The U.S. Commodity Futures Trading Commission (CFTC) has filed formal charges against Steven Lyn Scott for solicitation fraud, the misappropriation of client funds and other violations in connection with a fraudulent forex commodity pool, according to a CFTC statement.
CFTC Clamps down on Multi-Year FX Scheme
Dallas-based Steven Lyn Scott, who also goes by the alternative name of Stevon, is being charged for a variety of wrongdoings that focus on a comprehensive forex commodity pool scheme through Stewardship Financial Exchange, Inc., between January 5, 2009 and March 30, 2011. During this time, Scott managed to solicit at least an aggregate sum of $1,146,000 from no less than forty-three pool participants via forex transactions, contracts and other agreements – namely on a margined or leveraged manner. For these violations, the CFTC is seeking civil monetary fines, restitution payments for clients and additional trading bans in an attempt to prevent a repeat of the abuse.
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The US regulator has been particularly active thus far in 2014 with a number of clampdowns and sanctions against individuals participating in forex fraud, whose embezzled funds and damages number in the millions. While Scott was ultimately the architect of the pool scheme, he had succeeded in recruiting numerous friends and family members, as well as public participants.
Scott Accused of Syphoning Client Funds
Stewardship Financial Exchange, Inc., which Scott owned an operated, was the nexus for myriad violations and fraudulent solicitations that allegedly guaranteed robust monthly returns – ultimately baseless – between two and five percent for all individuals who were locked into six-month contracts. Rather than trading participants’ funds, Scott is being accused of misappropriating no less than 50% of client funds for his own private use, through bank accounts, personal bank accounts and other personal expenses.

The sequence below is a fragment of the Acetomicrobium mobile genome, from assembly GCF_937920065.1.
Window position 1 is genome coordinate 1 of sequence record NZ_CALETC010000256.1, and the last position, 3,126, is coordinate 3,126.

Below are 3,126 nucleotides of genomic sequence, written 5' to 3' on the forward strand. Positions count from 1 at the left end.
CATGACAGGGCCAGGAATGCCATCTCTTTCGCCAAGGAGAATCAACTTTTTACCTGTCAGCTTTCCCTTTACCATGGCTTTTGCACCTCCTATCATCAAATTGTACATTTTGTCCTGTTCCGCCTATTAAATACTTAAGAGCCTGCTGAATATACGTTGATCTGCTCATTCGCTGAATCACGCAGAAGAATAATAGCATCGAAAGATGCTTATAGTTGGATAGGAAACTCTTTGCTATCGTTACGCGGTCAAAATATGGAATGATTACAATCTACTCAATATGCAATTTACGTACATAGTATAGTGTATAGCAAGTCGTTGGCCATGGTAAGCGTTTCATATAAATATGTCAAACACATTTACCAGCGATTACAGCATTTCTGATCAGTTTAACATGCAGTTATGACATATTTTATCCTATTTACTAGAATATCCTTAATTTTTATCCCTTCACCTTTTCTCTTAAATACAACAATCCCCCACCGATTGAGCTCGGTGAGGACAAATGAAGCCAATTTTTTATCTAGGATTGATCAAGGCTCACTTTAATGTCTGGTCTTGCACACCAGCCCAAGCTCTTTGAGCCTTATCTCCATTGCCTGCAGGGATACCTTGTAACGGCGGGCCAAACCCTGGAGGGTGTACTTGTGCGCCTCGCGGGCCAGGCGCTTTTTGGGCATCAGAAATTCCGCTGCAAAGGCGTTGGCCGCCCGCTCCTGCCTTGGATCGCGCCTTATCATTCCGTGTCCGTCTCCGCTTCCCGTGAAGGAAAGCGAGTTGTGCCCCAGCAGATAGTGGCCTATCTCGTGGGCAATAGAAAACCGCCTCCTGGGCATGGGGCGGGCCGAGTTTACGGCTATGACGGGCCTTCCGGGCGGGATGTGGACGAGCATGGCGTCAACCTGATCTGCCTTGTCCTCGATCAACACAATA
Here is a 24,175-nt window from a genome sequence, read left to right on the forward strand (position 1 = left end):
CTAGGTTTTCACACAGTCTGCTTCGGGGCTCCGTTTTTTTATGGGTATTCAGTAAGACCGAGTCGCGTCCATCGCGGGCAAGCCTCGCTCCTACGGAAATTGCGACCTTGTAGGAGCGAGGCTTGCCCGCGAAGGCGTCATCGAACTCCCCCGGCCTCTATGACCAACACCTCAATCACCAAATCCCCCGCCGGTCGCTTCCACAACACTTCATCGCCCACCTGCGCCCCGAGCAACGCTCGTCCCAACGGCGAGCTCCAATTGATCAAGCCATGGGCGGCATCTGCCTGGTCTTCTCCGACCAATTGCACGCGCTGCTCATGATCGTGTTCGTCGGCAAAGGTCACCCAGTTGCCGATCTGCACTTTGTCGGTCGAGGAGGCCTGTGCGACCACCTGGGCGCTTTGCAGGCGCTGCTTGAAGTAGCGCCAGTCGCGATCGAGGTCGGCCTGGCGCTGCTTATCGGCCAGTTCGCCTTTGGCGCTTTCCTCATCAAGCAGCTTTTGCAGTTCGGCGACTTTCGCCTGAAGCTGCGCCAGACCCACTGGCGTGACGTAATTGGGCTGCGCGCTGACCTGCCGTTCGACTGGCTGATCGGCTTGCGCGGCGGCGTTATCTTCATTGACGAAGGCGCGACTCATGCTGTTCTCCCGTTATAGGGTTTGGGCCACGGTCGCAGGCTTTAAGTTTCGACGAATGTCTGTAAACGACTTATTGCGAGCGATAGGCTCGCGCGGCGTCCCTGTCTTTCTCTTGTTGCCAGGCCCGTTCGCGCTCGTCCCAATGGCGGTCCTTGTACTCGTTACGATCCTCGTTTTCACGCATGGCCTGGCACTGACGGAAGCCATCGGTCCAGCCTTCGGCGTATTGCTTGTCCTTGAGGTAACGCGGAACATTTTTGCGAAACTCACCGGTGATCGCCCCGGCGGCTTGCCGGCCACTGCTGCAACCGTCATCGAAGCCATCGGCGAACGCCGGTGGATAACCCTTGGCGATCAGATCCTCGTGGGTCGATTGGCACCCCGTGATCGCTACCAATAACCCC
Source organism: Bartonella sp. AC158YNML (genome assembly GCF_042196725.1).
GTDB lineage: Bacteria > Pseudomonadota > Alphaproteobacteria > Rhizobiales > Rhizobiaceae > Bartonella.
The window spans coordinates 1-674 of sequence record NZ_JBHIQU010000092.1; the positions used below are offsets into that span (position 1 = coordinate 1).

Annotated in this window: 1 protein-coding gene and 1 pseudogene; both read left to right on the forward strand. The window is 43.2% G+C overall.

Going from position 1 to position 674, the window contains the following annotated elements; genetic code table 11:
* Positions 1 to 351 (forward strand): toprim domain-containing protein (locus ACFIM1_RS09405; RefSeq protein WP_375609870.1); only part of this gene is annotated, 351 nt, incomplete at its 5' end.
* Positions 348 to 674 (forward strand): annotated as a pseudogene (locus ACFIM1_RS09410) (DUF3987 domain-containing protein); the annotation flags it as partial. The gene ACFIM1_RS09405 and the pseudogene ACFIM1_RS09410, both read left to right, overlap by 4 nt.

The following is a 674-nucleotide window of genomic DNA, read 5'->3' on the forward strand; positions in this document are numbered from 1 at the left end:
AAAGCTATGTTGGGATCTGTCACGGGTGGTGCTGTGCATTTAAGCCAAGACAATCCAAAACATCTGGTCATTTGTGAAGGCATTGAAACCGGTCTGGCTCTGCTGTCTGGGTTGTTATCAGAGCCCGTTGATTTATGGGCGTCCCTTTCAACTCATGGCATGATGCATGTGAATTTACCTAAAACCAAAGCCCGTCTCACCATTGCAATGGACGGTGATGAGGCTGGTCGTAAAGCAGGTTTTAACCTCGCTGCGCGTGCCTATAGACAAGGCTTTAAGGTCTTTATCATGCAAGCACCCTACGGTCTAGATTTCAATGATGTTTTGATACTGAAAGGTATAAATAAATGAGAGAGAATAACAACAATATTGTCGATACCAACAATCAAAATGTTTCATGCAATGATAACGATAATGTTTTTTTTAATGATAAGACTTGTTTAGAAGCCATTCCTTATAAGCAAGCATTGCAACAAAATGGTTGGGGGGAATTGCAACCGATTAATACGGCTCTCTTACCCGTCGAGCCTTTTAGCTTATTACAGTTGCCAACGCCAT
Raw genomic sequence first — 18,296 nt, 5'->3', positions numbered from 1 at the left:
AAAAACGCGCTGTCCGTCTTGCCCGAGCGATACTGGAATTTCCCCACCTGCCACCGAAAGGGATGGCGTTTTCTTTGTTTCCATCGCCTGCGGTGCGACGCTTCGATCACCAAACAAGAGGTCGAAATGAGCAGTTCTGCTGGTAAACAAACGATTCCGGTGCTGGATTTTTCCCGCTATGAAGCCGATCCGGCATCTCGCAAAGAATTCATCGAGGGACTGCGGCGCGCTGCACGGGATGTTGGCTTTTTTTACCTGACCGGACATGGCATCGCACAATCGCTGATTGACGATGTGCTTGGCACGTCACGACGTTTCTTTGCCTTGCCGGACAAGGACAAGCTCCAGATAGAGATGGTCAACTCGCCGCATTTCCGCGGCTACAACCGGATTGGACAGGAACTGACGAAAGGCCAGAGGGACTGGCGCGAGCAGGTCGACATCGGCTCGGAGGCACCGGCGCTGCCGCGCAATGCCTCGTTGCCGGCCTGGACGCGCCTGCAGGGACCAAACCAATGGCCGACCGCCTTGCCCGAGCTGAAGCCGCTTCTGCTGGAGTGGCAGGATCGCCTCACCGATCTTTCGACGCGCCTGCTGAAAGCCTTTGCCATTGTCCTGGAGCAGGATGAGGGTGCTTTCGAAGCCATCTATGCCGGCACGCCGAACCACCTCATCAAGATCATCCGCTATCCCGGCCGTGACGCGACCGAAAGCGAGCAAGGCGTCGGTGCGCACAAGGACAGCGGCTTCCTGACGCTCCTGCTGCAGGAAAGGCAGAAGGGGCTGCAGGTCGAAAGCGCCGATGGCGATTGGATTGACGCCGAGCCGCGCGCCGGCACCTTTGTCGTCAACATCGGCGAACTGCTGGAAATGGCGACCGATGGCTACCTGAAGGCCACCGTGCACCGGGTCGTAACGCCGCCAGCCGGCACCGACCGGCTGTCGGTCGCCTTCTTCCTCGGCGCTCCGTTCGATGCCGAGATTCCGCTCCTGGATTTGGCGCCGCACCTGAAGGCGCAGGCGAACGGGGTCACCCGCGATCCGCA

According to the CFTC complaint launched on March 19, 2014, “Scott allegedly omitted material facts, including but not limited to (1) that he failed to trade pool participants’ funds as promised, 2) that he misappropriated pool participants’ funds, (3) that he did not generate the monthly profits guaranteed to pool participants, and (4) that he was acting as a Commodity Pool Operator without being registered as such, as required by the Commodity Exchange Act and CFTC Regulations. Scott’s omissions were material and operated as a fraud or deceit upon pool participants.”